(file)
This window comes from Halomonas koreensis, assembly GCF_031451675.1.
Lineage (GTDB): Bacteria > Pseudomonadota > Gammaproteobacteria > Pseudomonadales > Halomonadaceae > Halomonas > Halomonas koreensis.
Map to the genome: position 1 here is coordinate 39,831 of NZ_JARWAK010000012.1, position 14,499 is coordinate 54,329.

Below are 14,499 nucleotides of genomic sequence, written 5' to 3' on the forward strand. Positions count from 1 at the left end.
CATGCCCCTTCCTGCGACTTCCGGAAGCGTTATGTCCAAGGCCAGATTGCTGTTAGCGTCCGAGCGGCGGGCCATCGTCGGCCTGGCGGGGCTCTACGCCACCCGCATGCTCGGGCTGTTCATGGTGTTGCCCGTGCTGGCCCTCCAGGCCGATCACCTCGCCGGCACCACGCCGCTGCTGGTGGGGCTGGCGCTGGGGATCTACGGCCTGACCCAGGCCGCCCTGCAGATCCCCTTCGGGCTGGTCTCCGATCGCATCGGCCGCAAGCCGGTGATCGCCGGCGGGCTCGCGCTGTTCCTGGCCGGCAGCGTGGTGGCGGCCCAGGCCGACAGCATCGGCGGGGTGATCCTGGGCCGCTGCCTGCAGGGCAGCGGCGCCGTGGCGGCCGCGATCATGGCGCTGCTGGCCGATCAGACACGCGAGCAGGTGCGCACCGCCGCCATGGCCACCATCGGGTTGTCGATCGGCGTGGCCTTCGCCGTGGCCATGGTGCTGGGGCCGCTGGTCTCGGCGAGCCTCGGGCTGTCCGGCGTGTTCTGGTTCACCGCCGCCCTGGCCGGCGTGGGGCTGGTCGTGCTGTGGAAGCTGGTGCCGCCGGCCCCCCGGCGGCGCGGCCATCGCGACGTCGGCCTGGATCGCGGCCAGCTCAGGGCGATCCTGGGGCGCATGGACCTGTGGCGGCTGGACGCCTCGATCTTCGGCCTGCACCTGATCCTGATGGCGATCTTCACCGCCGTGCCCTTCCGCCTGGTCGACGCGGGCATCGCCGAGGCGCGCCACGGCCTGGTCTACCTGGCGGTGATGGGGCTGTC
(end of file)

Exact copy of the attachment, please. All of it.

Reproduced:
This window comes from Halomonas koreensis, assembly GCF_031451675.1.
Lineage (GTDB): Bacteria > Pseudomonadota > Gammaproteobacteria > Pseudomonadales > Halomonadaceae > Halomonas > Halomonas koreensis.
Map to the genome: position 1 here is coordinate 39,831 of NZ_JARWAK010000012.1, position 14,499 is coordinate 54,329.

Below are 14,499 nucleotides of genomic sequence, written 5' to 3' on the forward strand. Positions count from 1 at the left end.
CATGCCCCTTCCTGCGACTTCCGGAAGCGTTATGTCCAAGGCCAGATTGCTGTTAGCGTCCGAGCGGCGGGCCATCGTCGGCCTGGCGGGGCTCTACGCCACCCGCATGCTCGGGCTGTTCATGGTGTTGCCCGTGCTGGCCCTCCAGGCCGATCACCTCGCCGGCACCACGCCGCTGCTGGTGGGGCTGGCGCTGGGGATCTACGGCCTGACCCAGGCCGCCCTGCAGATCCCCTTCGGGCTGGTCTCCGATCGCATCGGCCGCAAGCCGGTGATCGCCGGCGGGCTCGCGCTGTTCCTGGCCGGCAGCGTGGTGGCGGCCCAGGCCGACAGCATCGGCGGGGTGATCCTGGGCCGCTGCCTGCAGGGCAGCGGCGCCGTGGCGGCCGCGATCATGGCGCTGCTGGCCGATCAGACACGCGAGCAGGTGCGCACCGCCGCCATGGCCACCATCGGGTTGTCGATCGGCGTGGCCTTCGCCGTGGCCATGGTGCTGGGGCCGCTGGTCTCGGCGAGCCTCGGGCTGTCCGGCGTGTTCTGGTTCACCGCCGCCCTGGCCGGCGTGGGGCTGGTCGTGCTGTGGAAGCTGGTGCCGCCGGCCCCCCGGCGGCGCGGCCATCGCGACGTCGGCCTGGATCGCGGCCAGCTCAGGGCGATCCTGGGGCGCATGGACCTGTGGCGGCTGGACGCCTCGATCTTCGGCCTGCACCTGATCCTGATGGCGATCTTCACCGCCGTGCCCTTCCGCCTGGTCGACGCGGGCATCGCCGAGGCGCGCCACGGCCTGGTCTACCTGGCGGTGATGGGGCTGTC